A small African mammal with an unusual ability to regrow damaged tissues could inspire new research in regenerative medicine, a University of Floridastudy finds.
For years biologists have studied salamanders for their ability to regrow lost limbs. But amphibian biology is very different than human biology, so lessons learned in laboratories from salamanders are difficult to translate into medical therapies for humans. New research in the Sept. 27 issue of the journal Nature describes a mammal that can regrow new body tissues following an injury. The African spiny mouse could become a new model for research in regenerative medicine.
“The African spiny mouse appears to regenerate ear tissue in much the way that a salamander regrows a limb that has been lost to a predator,” said Ashley W. Seifert, a postdoctoral researcher in UF’s biology department. “Skin, hair follicles, cartilage — it all comes back.”
That’s not the case in other mammals, he said. Usually scar tissue forms to fill the gap created by a wound.
The spiny mouse also regrows tissue on its main body when injured but not as completely as it does in its ears. “On their backs, they regrow hair follicles and skin, but the muscle beneath the skin doesn’t regenerate,” Seifert said.
Seifert was studying scar-free healing in amphibians when a colleague told him that a small rodent he had observed in Africa seemed capable of autotomy, a defense mechanism whereby the animal self-amputates a body part to escape a predator.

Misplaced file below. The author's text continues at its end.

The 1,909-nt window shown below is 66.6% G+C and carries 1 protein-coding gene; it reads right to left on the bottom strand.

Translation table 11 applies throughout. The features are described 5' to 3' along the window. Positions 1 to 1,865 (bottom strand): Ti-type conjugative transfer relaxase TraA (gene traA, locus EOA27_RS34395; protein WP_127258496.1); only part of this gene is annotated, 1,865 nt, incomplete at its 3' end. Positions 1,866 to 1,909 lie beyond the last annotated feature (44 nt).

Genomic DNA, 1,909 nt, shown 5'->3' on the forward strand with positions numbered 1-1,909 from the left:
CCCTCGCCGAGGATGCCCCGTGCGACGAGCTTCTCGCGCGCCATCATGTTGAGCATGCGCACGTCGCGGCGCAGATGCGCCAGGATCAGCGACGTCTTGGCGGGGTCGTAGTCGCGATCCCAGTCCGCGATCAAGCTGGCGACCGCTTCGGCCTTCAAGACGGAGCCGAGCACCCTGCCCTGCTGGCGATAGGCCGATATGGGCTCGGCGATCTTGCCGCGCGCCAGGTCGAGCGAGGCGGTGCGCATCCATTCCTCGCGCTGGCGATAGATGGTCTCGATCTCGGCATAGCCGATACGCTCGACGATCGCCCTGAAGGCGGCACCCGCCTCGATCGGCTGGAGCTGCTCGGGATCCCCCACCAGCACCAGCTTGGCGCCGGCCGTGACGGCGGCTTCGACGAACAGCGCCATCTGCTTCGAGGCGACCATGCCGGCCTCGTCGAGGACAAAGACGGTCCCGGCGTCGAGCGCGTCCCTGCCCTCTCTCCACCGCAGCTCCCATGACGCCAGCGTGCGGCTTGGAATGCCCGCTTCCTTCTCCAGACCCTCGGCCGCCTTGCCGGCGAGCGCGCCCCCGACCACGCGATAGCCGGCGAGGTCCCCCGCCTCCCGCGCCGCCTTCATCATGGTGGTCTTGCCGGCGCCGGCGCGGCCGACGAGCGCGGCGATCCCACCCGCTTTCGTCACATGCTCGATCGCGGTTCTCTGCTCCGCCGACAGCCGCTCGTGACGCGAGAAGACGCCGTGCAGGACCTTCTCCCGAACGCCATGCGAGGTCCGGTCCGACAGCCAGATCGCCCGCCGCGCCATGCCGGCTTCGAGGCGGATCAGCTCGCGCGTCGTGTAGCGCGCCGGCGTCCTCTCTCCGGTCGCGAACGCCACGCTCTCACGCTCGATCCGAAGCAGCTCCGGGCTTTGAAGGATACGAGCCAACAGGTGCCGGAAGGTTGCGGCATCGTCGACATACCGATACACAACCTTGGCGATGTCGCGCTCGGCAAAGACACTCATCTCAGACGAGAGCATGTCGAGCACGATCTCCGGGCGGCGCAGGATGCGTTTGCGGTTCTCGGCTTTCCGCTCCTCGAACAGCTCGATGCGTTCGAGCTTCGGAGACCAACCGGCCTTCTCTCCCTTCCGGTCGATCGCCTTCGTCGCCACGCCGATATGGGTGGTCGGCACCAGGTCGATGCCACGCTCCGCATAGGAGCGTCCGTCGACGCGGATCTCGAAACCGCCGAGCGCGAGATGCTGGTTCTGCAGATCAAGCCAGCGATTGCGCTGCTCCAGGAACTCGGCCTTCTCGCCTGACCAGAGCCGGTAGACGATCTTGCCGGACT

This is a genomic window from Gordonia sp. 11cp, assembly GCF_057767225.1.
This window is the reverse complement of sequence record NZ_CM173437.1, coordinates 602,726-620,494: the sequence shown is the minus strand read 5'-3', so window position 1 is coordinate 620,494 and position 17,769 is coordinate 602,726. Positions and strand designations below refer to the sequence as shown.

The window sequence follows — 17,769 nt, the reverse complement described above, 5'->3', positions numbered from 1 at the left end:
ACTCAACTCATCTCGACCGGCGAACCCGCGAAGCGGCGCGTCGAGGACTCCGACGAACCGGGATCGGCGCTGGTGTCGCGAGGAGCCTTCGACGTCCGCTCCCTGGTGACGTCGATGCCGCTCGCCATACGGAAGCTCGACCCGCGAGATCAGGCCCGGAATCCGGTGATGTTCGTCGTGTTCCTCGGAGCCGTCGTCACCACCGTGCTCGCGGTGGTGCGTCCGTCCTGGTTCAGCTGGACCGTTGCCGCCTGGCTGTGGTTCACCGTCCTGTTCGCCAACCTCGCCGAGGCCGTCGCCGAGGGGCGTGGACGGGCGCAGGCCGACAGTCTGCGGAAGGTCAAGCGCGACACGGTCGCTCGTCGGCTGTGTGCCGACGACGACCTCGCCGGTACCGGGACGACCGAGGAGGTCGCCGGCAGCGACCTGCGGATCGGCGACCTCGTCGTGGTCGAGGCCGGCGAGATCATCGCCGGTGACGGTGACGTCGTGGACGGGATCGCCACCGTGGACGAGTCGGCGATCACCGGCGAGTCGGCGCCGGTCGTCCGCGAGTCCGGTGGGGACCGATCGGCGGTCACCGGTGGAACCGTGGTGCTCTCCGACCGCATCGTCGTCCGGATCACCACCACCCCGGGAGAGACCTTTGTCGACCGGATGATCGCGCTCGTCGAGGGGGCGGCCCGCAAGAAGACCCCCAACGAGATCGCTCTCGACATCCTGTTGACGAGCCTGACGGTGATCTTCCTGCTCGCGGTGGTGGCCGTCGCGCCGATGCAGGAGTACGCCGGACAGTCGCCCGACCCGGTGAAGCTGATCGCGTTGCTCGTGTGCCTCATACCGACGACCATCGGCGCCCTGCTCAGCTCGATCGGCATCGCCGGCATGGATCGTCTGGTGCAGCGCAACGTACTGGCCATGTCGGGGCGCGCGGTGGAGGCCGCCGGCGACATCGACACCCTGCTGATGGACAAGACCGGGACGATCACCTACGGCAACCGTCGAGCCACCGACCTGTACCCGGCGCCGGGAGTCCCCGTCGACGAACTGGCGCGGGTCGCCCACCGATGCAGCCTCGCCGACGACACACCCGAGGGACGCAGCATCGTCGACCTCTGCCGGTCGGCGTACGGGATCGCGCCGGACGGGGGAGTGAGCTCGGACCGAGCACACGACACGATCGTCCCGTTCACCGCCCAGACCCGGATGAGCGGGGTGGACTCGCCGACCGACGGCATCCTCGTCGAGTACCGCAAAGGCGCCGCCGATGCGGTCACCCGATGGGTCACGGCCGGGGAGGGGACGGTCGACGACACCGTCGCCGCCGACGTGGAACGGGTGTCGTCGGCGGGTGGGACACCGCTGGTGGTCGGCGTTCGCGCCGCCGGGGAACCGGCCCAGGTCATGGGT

“Autotomy in skinks, geckos and some salamanders is well known,” Seifert said. “But it is very rare in mammals, and so far we’ve only seen it in a few rodents that can jettison their tail.”
Seifert’s colleague said that the African spiny mouse appeared to have tear-away skin that allowed it to slip a predator’s grasp. The notion was interesting enough to send Seifert packing to the Mpala Research Centre near Nairobi, Kenya.
In Nairobi, Seifert was able to document the first known case of skin autotomy in a mammal. But it was how the animals’ injuries appeared to be healing that really got his attention.
Seifert used a 4mm biopsy punch, about the size of a large BB, to puncture holes in the ears of the mice to see if the animal showed regenerative capabilities.
“The results were astonishing,” he said. “The various tissues in the ear grew back through formation of blastema-like structures — the same sort of biological process that a salamander uses to regenerate a severed limb.”
Ken Muneoka, a Tulane University professor of cell and molecular biology who was not involved with the study, agrees that Seifert’s findings are important.
“It could represent a new model system for skin wound healing and tissue regeneration in humans,” he said.